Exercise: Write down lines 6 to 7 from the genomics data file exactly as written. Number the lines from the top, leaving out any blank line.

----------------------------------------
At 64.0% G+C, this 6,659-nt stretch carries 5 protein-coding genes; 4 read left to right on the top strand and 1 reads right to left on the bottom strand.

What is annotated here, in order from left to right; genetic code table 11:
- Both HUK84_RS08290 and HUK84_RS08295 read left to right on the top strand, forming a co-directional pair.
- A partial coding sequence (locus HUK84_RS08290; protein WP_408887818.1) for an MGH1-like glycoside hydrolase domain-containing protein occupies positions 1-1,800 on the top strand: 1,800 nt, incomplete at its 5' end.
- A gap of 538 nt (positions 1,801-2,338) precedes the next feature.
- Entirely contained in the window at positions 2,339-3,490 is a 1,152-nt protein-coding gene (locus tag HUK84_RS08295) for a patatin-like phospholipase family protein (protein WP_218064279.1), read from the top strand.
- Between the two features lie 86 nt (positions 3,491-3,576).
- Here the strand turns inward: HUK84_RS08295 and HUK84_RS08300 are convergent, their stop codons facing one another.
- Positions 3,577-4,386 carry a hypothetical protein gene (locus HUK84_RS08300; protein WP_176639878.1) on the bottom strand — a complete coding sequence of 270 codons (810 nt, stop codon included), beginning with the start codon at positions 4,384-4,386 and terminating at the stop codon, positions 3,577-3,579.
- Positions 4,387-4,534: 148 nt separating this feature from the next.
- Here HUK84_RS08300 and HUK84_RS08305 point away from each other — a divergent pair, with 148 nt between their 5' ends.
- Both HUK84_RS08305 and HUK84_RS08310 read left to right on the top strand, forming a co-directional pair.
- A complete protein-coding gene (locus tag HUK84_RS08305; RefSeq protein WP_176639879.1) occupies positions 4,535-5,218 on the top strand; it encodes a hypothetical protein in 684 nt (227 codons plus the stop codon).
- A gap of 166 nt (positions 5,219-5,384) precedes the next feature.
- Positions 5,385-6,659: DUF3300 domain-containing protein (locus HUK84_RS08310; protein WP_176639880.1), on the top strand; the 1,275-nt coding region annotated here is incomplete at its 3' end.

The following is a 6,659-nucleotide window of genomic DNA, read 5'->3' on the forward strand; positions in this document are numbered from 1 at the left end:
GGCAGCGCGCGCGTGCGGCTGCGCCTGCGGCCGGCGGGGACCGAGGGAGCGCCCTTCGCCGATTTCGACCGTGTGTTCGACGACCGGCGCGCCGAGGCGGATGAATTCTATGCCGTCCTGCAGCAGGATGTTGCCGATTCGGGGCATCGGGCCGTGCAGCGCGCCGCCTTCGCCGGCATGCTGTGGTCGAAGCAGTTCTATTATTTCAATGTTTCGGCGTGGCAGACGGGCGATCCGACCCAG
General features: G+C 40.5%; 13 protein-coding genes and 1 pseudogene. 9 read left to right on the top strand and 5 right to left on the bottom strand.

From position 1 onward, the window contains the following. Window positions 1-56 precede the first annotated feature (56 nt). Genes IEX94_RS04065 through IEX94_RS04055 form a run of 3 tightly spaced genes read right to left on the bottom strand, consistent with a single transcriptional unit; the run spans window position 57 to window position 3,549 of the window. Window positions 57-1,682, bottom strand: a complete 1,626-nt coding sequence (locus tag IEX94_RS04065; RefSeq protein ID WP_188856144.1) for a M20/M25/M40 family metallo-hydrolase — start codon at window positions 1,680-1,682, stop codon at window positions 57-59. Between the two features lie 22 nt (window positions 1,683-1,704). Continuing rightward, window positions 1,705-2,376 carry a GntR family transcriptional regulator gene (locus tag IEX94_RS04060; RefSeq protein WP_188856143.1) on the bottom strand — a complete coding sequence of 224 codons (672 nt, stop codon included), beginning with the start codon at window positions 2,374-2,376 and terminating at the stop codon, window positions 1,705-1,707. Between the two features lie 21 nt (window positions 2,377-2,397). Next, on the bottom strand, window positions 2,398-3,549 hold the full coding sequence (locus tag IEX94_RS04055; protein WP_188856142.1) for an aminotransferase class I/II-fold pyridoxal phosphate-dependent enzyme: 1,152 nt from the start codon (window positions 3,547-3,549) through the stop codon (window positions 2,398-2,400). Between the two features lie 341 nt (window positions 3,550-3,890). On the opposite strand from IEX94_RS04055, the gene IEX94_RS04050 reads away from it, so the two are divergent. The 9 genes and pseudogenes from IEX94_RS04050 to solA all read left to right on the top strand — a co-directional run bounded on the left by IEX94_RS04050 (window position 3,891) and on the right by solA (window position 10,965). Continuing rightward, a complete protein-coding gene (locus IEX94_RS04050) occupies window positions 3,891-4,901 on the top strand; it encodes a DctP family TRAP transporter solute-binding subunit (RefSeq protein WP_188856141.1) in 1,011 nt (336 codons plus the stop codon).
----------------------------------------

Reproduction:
- Entirely contained in the window at positions 2,339-3,490 is a 1,152-nt protein-coding gene (locus tag HUK84_RS08295) for a patatin-like phospholipase family protein (protein WP_218064279.1), read from the top strand.
- Between the two features lie 86 nt (positions 3,491-3,576).